How’s your summer going?
I’m enjoying the new vegetarian lifestyle.
To be honest, I’m not perfect. I had one hot dog at my friend Joe’s house on the Fourth of July. Several hours after eating the frank, I wanted to lie down and go to sleep. (Plug for Joe. If you have computer problems or need a quality desktop built, he’s your man.)
As usual, each week, I have no clue what I’m going to write. A hike in the woods and a viewing of Comedians In Cars Getting Coffee converged to create this week’s post.
This essay is about truth.
Last week, I scheduled a Meetup hike for Saturday at Highland Forest in beautiful Fabius, NY. Only a few, and their dogs, signed up for the nine mile hike. The other members of the Syracuse Area Outdoor Adventure Club were probably sitting at the pool sipping their favorite drink: iced coffee, a cold Coke, or an ice cold beer.
As host of the hike, I asked everyone to meet at the Lodge on top of the hill at Noon sharp.
I sensed I was running behind. I don’t like being late. Ever!
I raced down Route 81 in my black 2009 Honda Accord, moonroof open, sunshine hitting my face, doing 75-79 mph most of the way.
I pulled into the mostly empty hot asphalt parking lot at 12:18 PM. I assumed either nobody came or they started without me. I was hoping the latter, confident my 6’5” frame and long legs would eventually catch up to the rest of the group.
As I stepped through the entrance of the trail, I threw on my iPod to listen to Wayne Dyer’s abridged version of “The Power of Intention.”
After about a mile, I peered through the opening of the trees and saw a head bobbing up and down several hundred feet ahead. I picked up the pace to get a closer look. “Are you with the Meetup group?” I shouted. “You Steve?” she replied. Yup, yup. Sure enough, it was Heidi, an acquaintance I met on a snowshoe excursion I hosted at Beaver Lake last winter.
Around 2:30pm, about halfway through the four hour trek, I thought “Steve, what will your blog post be about this week?” I put Dyer’s power of intention into play thinking, “your blog post is on its way.”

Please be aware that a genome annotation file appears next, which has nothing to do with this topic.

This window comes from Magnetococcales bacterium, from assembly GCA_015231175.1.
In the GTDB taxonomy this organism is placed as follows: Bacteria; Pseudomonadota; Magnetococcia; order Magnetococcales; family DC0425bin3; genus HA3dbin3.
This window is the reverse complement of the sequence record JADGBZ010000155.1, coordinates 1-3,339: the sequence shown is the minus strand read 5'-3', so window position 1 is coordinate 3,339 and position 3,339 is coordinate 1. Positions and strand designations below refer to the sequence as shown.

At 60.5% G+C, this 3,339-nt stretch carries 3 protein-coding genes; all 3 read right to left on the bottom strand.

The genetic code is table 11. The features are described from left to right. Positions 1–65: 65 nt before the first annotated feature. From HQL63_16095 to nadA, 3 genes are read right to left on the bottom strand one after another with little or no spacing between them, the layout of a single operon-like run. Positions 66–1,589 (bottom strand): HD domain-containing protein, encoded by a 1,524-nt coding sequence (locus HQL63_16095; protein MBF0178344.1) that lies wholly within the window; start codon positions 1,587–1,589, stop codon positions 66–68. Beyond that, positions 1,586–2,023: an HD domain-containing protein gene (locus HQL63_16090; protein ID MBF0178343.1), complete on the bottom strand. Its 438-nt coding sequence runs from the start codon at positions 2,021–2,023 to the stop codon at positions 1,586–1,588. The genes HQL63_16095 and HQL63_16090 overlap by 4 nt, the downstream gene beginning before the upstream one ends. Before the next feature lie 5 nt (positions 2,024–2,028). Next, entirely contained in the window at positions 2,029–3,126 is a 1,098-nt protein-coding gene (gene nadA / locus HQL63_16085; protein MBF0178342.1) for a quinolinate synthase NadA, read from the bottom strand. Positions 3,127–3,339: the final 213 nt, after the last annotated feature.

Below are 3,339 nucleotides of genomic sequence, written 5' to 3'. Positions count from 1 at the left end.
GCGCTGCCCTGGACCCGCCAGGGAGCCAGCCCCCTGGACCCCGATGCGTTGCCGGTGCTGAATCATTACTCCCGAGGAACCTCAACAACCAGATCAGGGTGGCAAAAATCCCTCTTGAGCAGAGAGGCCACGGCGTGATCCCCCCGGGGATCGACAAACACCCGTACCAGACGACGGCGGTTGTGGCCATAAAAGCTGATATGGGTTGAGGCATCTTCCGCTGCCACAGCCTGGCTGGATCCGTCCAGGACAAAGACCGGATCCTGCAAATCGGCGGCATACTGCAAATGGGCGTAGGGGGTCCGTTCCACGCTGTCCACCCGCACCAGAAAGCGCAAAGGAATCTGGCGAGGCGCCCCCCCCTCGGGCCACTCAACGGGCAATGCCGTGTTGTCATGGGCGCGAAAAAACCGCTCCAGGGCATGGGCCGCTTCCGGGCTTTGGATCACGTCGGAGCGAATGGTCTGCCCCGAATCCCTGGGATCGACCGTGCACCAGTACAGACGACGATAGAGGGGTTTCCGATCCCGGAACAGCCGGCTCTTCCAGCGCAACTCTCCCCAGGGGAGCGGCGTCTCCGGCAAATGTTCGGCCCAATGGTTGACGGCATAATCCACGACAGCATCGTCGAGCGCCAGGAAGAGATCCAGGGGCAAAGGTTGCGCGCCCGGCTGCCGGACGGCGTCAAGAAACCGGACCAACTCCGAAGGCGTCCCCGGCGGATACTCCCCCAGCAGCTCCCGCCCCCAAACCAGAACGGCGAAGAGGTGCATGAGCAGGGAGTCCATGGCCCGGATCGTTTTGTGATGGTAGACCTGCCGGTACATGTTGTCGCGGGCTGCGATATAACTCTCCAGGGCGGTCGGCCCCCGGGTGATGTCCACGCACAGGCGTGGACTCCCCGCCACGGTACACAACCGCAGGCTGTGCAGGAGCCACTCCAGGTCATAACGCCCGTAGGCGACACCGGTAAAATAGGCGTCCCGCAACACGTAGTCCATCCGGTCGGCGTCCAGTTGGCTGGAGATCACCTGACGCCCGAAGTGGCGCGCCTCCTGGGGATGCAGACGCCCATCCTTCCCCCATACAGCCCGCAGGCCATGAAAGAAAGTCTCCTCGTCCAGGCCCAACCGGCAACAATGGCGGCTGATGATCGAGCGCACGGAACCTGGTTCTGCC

Then, out of the blue (or maybe my intention,) Heidi told me about a car accident she had several years ago. She was driving a half dozen or so kids to an event when her mind became distracted and she rear ended a stationary automobile at a light. The car she hit was pushed into the intersection causing damage to two other moving vehicles.
After the dust settled, the drivers, all male, stepped out of their cars and slowly approached Heidi. Her description made it sound like a scene in one of those old western movies. She sensed the invisible steam coming out of their ears, looking to give her a piece of their one track male minds.
Before they could yell their first expletive “I’m sorry. I got distracted and this is completely my fault” she said in a calm diplomatic voice.
The mood of the bumper cars trio completely changed. “You mean to say you’re admitting you caused the whole thing?” one of the them said. “Yes, that’s right” she replied. Heidi took the wind out of their sails. By stating the truth, she cooled everyone’s jets and neutralized the situation.
Shortly after the wrinkling of the cars took place, police arrived on the scene and asked what happened. Again, Heidi told her side of the story and owned up to her mistake. The officer must have been appreciative of her candor “OK, I’m not going to give you a ticket” he said.
After the nine mile trek, I hopped in the car, headed north driving the speed limit, and thought about the post I was going to write. My power of intention was still in play and knew there was another piece waiting to materialize.